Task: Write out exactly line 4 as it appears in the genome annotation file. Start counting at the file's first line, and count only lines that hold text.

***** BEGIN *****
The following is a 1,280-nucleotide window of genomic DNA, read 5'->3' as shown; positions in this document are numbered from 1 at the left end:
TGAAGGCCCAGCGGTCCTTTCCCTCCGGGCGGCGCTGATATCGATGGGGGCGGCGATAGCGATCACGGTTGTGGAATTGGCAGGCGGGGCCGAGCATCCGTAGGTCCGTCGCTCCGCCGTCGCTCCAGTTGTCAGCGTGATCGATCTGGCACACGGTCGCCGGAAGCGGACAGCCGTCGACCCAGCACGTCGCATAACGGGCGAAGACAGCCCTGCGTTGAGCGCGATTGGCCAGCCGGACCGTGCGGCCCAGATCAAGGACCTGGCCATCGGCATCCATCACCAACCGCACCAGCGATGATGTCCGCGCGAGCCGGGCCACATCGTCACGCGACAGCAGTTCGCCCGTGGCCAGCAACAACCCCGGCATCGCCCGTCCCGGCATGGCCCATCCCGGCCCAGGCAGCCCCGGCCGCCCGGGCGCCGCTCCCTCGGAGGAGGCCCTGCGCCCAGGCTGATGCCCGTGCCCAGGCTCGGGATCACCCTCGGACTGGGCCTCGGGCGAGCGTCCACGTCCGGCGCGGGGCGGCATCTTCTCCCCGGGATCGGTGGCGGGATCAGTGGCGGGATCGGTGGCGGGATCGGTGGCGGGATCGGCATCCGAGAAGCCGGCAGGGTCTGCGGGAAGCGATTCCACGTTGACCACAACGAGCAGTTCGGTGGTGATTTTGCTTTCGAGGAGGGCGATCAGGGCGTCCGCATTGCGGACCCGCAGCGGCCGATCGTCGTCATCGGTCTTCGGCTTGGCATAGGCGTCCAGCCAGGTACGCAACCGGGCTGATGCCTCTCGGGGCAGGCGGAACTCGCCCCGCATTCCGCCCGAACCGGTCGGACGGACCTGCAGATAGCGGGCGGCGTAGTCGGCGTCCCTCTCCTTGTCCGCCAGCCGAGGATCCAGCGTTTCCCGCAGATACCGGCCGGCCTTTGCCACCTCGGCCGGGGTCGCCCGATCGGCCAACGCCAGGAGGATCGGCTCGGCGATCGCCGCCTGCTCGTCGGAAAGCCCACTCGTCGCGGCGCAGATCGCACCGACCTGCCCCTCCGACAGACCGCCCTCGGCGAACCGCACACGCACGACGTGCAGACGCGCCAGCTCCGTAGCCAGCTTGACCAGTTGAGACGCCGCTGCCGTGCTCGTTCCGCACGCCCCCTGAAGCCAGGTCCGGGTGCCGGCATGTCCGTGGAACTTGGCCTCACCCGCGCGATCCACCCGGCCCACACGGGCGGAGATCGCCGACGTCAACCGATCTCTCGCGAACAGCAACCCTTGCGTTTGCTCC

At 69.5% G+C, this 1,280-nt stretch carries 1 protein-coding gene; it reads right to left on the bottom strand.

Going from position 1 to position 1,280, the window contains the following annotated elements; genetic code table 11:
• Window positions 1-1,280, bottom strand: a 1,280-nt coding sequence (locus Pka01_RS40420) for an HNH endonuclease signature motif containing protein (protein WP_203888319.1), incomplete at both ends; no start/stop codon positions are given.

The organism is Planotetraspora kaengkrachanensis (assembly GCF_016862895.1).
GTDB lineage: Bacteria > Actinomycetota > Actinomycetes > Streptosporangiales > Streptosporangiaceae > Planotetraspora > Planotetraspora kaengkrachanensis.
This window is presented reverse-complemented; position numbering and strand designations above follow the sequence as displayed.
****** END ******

Going from position 1 to position 1,280, the window contains the following annotated elements; genetic code table 11: